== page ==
Aaron Gordon: ‘Whatever Coach Miller wants me to play, I’ll play it.’

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It may only be the middle of June, but I can already freely admit that I spend quite a bit of time every day looking forward to the 2013-2014 college hoops season.

The strength of the best rivalries in the country, all the talent that returned to school, all the talent in the 2013 recruiting class, Andrew Wiggins, the new ACC. I could go on and on and on.

But the more I think about it, one of the most intriguing story lines for next season will be Aaron Gordon and the position that he plays in what I’m assuming will be his one and only year on a college campus. I’ve written plenty of words on this topic already, specifically that Gordon would be a much better fit for the Wildcats if he’s playing the four instead of the three, but that his long-term outlook as a prospect is probably on the perimeter.

Here’s the concern I have: Gordon told a reporter in Arizona that his plan was to play on the wing full-time back in late May. Maybe the quote was taken out of context, or maybe Gordon was just talking about what the ideal would be for him, but it set off some red flags. That’s why the most important part of Mike DeCourcy’s story on Gordon from the U-19 trials over the weekend is this line here:

But, Gordon said, “As for next year, I’m just looking to win a national title. So whatever Coach Miller wants me to play, I’ll play it.” And then Gordon issued a genuine warning: “And I’ll thrive at it.”

I’ve said it before and I’ll say it again: Gordon has the kind of physical gifts that will allow him to do just about whatever he wants to do on a basketball court as long as he puts in the work to get there. In other words, he’s going to be as good of a basketball player as he wants to be. He’s that gifted physically. There’s no reason that, in five years time, he can’t be Paul George or Danny Granger.

But at the collegiate level, Gordon’s best position is at the four. It’s not because he’s a stereotypical power forward, the kind of bruising screener that will remind folks of Charles Oakley.

It’s because he does have those perimeter skills.

He’s athletic enough that he can be a terrific shotblocker and rebounder on the defensive end, but think about the nightmares that opposing coaches are going to have as they try to figure out how their slow-footed, lumbering power forwards will matchup with a guy with Gordon’s range and perimeter ability.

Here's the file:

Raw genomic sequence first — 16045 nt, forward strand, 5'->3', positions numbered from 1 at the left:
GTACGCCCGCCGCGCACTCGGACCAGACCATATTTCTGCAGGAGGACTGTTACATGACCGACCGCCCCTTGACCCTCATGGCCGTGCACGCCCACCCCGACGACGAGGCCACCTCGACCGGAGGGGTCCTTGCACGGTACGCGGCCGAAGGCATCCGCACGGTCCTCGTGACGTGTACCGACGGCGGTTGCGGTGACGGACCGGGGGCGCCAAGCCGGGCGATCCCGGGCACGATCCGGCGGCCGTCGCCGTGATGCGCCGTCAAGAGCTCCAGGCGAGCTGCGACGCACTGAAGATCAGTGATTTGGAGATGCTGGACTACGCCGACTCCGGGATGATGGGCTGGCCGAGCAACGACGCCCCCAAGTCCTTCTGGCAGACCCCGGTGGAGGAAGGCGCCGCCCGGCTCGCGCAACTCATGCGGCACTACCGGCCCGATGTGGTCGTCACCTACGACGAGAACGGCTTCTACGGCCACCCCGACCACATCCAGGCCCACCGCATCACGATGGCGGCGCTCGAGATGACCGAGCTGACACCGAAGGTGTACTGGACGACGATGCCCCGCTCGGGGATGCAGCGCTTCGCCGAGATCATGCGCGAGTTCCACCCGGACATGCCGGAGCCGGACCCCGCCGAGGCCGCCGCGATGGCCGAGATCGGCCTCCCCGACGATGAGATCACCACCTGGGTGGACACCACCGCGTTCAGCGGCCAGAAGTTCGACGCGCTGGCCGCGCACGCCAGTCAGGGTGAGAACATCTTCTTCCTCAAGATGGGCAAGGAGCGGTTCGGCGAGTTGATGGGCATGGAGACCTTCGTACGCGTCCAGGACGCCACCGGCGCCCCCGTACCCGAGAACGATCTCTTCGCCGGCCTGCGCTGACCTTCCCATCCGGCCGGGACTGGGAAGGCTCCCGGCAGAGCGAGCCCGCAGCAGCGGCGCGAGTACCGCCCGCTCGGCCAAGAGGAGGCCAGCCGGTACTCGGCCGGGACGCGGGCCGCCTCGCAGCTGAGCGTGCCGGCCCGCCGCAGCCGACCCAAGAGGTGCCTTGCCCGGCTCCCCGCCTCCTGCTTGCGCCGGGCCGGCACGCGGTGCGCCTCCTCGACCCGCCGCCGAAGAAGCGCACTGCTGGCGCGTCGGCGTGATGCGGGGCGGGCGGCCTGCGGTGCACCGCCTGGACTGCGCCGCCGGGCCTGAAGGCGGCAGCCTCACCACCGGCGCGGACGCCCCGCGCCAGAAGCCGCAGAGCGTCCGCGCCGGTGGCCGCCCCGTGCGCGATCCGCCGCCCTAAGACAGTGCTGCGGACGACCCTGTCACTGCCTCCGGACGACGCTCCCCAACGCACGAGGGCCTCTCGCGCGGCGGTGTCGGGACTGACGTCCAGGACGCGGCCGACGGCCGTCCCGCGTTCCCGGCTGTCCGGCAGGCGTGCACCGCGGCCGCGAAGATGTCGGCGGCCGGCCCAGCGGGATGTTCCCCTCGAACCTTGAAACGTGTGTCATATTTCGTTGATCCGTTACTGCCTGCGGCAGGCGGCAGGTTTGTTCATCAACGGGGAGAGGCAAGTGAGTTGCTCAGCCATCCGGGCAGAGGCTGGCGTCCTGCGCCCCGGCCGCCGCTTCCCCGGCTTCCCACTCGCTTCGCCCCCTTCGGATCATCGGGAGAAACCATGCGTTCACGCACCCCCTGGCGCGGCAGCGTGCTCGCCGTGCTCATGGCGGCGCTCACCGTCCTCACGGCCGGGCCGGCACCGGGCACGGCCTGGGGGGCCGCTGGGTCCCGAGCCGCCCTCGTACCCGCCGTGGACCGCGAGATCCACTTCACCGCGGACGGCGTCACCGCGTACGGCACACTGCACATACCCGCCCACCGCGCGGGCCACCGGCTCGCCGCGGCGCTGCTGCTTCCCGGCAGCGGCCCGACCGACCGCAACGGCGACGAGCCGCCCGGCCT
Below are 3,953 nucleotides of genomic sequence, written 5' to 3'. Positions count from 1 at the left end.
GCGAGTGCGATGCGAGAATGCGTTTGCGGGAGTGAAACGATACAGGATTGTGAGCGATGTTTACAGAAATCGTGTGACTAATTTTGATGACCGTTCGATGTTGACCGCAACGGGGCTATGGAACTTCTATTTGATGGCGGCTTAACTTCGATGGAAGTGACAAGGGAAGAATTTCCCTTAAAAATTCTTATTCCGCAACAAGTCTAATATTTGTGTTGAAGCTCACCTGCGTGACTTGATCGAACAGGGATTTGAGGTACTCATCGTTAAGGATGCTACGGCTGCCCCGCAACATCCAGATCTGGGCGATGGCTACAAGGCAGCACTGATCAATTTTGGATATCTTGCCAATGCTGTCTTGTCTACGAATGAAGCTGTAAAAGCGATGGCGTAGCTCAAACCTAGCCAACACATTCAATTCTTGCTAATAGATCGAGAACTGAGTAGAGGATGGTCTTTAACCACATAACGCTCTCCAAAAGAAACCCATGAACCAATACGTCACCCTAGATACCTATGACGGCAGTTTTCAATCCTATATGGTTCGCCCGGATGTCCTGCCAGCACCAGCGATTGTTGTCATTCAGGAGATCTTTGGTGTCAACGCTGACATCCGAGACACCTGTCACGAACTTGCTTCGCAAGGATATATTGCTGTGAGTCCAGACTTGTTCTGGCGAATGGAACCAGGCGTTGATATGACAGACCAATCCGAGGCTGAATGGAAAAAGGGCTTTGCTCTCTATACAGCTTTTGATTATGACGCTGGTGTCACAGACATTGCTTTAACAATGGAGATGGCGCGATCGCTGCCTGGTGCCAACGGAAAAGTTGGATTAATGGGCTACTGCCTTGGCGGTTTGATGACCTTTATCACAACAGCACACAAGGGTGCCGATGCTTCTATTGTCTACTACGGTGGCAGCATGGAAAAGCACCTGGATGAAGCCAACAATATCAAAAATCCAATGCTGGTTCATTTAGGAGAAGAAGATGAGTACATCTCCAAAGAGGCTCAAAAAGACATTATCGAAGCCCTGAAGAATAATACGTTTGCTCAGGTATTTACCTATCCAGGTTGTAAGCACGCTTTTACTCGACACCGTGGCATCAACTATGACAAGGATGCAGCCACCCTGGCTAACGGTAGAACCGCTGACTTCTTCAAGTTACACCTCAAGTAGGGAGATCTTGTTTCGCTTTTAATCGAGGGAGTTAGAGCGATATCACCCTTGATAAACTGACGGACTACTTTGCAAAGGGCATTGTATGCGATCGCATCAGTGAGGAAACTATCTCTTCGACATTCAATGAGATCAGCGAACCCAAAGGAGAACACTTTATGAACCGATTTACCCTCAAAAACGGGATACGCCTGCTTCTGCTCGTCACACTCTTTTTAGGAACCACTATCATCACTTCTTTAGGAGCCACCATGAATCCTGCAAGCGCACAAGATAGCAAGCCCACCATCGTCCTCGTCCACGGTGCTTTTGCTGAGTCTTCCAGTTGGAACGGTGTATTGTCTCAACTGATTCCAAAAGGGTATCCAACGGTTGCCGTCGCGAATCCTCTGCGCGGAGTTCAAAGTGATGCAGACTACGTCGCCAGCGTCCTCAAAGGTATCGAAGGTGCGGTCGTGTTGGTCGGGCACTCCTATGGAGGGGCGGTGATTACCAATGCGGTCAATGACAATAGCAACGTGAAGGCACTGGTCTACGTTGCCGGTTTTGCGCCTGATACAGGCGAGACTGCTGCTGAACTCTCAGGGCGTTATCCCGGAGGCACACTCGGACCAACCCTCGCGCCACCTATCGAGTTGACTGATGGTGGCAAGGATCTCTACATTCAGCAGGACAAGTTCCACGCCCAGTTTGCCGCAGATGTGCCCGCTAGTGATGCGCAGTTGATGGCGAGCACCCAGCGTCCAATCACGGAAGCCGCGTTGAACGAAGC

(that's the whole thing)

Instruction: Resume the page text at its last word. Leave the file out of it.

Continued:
All Gordon has to do is look at a couple of other players in similar situations out west. Mike Moser went from a potential first round pick to an afterthought when he tried to transition to the perimeter. Jamaal Franklin had a much better sophomore year than he did a junior year, and part of that was because he was switched to playing the three full-time.

These days, the ideal collegiate ‘power forward’ can rebound and defend in the paint while having the ability to score and penetrate on the perimeter.

Gordon is the prototype.

I’m just not sure that I see the sense in taking away that advantage.

You can find Rob on twitter @RobDauster.

Report: North Carolina won’t attend White House

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After capturing a national championship earlier this year, the North Carolina men’s basketball team will not be visiting the White House, a North Carolina spokesman said to Andrew Carter of the The Charlotte Observer.

Although the Tar Heels were invited to go to the White House from the staff of President Donald Trump, the team couldn’t figure out a date that worked.

“We couldn’t find a date that worked for both parties,” North Carolina team spokesman Steve Kirschner said to Carter. “We tried about eight or nine dates and between they couldn’t work out that date, we couldn’t work out that date, so – we would have liked to have gone, but not going.”

According to Carter’s report, Kirschner also said that North Carolina players, “were fine with going.”

With Trump’s recent comments towards NFL players and the national anthem and his Saturday morning tweet at Steph Curry and the Golden State Warriors, there has been a lot of controversy surrounding the President with regards to athletes over the past 24 hours.